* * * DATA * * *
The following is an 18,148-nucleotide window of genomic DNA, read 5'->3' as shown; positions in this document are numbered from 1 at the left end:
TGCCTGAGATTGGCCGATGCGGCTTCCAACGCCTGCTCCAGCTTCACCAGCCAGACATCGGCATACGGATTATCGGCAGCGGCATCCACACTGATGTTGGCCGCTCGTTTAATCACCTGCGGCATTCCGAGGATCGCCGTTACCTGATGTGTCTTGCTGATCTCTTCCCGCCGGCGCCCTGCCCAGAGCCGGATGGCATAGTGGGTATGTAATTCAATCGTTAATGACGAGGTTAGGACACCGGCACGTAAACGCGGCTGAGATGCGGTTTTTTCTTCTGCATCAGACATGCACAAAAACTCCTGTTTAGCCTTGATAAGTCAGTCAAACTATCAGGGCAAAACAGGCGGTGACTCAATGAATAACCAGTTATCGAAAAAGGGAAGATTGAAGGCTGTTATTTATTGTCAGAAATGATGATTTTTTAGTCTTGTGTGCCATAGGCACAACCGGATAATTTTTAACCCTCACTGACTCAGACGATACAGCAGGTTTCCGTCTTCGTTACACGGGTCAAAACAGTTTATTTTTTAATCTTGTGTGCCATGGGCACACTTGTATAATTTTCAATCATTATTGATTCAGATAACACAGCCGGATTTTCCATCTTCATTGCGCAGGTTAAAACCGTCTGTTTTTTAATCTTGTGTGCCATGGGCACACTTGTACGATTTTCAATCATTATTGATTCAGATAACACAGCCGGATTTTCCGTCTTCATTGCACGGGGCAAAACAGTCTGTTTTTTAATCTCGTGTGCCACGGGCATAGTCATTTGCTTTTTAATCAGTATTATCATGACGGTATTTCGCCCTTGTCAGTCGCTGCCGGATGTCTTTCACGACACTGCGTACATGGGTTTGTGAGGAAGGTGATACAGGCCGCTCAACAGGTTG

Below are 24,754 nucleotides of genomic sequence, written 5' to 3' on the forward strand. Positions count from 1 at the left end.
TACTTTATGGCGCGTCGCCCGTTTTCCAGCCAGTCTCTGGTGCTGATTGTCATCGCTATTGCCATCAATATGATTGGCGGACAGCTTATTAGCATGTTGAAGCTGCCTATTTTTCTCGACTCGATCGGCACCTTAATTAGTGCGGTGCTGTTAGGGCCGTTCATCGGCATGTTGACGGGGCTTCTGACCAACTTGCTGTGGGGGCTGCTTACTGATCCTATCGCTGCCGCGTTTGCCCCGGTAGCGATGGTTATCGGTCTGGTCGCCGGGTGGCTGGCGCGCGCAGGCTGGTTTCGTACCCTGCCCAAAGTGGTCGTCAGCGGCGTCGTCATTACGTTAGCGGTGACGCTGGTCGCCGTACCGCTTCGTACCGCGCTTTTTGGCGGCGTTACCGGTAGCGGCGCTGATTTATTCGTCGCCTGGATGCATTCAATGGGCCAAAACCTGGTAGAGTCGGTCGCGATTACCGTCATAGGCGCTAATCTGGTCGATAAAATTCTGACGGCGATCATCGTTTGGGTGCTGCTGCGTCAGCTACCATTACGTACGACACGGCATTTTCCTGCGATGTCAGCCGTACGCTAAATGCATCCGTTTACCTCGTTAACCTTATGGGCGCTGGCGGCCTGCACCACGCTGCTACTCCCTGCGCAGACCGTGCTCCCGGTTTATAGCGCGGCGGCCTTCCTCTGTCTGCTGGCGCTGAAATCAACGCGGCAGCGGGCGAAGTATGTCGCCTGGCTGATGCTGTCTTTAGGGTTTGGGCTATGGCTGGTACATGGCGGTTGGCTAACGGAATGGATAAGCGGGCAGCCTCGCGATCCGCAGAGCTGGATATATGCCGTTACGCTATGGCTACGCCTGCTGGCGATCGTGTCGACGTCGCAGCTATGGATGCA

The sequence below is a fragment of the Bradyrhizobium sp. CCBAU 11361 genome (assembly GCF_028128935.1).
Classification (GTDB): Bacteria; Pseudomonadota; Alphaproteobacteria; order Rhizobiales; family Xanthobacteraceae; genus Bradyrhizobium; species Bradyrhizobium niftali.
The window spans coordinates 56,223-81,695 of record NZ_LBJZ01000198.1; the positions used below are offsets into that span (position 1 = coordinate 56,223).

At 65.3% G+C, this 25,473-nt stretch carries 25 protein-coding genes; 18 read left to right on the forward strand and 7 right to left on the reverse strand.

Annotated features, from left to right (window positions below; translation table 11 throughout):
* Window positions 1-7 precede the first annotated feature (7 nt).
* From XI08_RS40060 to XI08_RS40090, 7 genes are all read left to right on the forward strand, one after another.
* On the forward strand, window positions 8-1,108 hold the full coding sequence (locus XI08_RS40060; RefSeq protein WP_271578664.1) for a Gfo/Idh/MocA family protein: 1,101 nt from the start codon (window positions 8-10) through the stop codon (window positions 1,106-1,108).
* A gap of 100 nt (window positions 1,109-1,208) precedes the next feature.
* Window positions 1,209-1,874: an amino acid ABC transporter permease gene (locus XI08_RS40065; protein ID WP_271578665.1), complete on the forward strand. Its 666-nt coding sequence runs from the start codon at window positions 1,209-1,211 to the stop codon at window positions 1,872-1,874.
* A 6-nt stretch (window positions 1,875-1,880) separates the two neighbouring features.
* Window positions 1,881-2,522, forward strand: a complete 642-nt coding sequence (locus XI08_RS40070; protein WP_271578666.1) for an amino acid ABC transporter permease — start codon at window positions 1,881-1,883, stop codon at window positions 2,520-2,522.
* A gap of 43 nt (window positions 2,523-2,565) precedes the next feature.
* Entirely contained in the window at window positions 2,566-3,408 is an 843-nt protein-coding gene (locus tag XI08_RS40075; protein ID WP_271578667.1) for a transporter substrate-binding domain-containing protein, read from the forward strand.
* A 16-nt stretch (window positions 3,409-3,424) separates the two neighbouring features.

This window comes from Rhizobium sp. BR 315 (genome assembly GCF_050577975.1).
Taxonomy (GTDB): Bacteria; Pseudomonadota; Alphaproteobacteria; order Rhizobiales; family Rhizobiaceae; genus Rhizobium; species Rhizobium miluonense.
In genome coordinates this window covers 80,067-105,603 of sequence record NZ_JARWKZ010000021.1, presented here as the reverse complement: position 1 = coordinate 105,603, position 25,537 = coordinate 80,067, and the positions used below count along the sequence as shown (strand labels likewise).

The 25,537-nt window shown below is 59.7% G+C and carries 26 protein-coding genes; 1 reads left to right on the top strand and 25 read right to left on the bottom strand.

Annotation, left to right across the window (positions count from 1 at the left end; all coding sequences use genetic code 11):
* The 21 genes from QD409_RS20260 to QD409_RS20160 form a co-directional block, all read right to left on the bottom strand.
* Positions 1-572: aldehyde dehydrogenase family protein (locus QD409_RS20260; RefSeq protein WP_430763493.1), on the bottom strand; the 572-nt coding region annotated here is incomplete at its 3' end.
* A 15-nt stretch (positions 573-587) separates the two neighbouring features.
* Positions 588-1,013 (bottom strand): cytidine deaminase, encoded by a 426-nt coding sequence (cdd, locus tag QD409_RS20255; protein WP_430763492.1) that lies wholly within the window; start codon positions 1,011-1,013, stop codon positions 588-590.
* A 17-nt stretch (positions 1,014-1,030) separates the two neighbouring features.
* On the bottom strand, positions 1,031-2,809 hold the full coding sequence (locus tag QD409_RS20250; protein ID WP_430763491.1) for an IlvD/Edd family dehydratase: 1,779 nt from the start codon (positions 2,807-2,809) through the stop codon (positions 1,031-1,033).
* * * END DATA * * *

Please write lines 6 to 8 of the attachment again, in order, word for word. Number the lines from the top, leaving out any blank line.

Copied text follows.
Classification (GTDB): Bacteria; Pseudomonadota; Alphaproteobacteria; order Rhizobiales; family Xanthobacteraceae; genus Bradyrhizobium; species Bradyrhizobium niftali.
The window spans coordinates 56,223-81,695 of record NZ_LBJZ01000198.1; the positions used below are offsets into that span (position 1 = coordinate 56,223).

At 65.3% G+C, this 25,473-nt stretch carries 25 protein-coding genes; 18 read left to right on the forward strand and 7 right to left on the reverse strand.